Grasshopper - Clean Water

Water is life.

Clean Water is a human right


The supply of clean water is one of the key challenges of the 21st century. Global shortages of clean water and rising per capita consumption are political and economical challenges the water sector is facing.

According to the "World Water Development Report" of the WHO, more than a billion people have currently have to rely on contaminated water and almost half the world's population lives without sanitation. In fact, more than one billion people obtain their drinking water from polluted wells, springs, ponds, or rivers.  According to the Children's Fund of the United Nations and the World Health each year about 1.8 million people die from diarrheal diseases, most of them children under five.

Insufficient Progress

Although there is increasing proportion of people worldwide who have access to clean drinking water the progress between among different world regions and countries is unevenly distributed. Thus, access to drinking water and sanitation in rural areas is significantly worse than in the cities and access in certain emerging countries much worse than in others.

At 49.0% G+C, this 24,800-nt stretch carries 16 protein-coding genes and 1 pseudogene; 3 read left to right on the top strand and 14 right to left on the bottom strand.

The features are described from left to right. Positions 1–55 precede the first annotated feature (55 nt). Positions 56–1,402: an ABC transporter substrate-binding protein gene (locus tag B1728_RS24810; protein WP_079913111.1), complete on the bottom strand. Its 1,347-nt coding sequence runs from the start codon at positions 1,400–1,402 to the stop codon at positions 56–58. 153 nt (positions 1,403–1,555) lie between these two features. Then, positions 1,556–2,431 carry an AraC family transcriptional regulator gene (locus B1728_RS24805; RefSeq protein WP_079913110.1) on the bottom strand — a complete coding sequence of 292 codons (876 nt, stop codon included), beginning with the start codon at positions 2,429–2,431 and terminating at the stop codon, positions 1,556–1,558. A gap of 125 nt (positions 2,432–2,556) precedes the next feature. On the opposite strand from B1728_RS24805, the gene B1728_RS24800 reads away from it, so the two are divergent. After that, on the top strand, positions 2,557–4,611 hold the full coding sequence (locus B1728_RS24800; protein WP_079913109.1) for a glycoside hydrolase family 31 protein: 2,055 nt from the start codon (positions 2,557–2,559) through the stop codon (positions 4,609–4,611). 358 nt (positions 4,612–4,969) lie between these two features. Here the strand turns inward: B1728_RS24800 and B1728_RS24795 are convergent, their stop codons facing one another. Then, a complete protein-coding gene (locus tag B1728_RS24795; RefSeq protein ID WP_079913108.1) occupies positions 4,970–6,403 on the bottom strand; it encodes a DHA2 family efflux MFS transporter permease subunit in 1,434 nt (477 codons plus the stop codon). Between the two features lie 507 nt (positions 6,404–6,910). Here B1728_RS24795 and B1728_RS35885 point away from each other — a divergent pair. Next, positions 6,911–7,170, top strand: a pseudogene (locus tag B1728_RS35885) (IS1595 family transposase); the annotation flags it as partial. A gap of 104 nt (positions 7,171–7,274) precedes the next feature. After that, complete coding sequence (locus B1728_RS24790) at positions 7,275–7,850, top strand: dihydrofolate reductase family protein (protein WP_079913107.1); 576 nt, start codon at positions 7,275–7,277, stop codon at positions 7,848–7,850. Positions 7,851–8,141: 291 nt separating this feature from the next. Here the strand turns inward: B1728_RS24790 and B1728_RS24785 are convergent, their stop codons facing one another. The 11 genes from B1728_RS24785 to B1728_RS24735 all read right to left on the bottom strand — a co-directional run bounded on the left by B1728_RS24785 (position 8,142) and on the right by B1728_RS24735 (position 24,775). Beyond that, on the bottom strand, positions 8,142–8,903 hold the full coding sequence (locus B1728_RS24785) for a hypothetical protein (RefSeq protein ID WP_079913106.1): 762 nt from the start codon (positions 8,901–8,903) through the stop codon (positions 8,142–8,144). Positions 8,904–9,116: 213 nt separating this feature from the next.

Clean water is a human right

To achieve the "Millennium Goals" of the United Nations for 2015 one billion slum dwellers need to be supplied with water and sanitation in the coming years. In 2010 the United Nations has included the right to clean water in the Universal Declaration of Human Rights: since then clean and safe drinking water is human right.

In the General Assembly of 192 Member States, of which 163 were present, it was adopted by a majority of 122 votes. Bolivia presented the proposal, which was supported by 33 other states. 41 States abstained. According to the UN it were predominantly emerging countries, which voted for the draft, while developed countries mostly abstained.

Every three and a half seconds, a child dies

Bolivia's Ambassador to the UN, Pablo Solón, stressed that millions of people have to live without clean water. "Diarrhea is the second leading cause of death among children. More people die of dirty water than of AIDS, malaria and measles together." In his speech before the General Assembly he then paused: "All three and a half seconds, a child dies simply because it has no clean water."

The Declaration of Human rights, including The Right to Clean Water is not mandatory and enforceable, but nevertheless has a highly symbolic value, thus influences the policy of countries and the United Nations.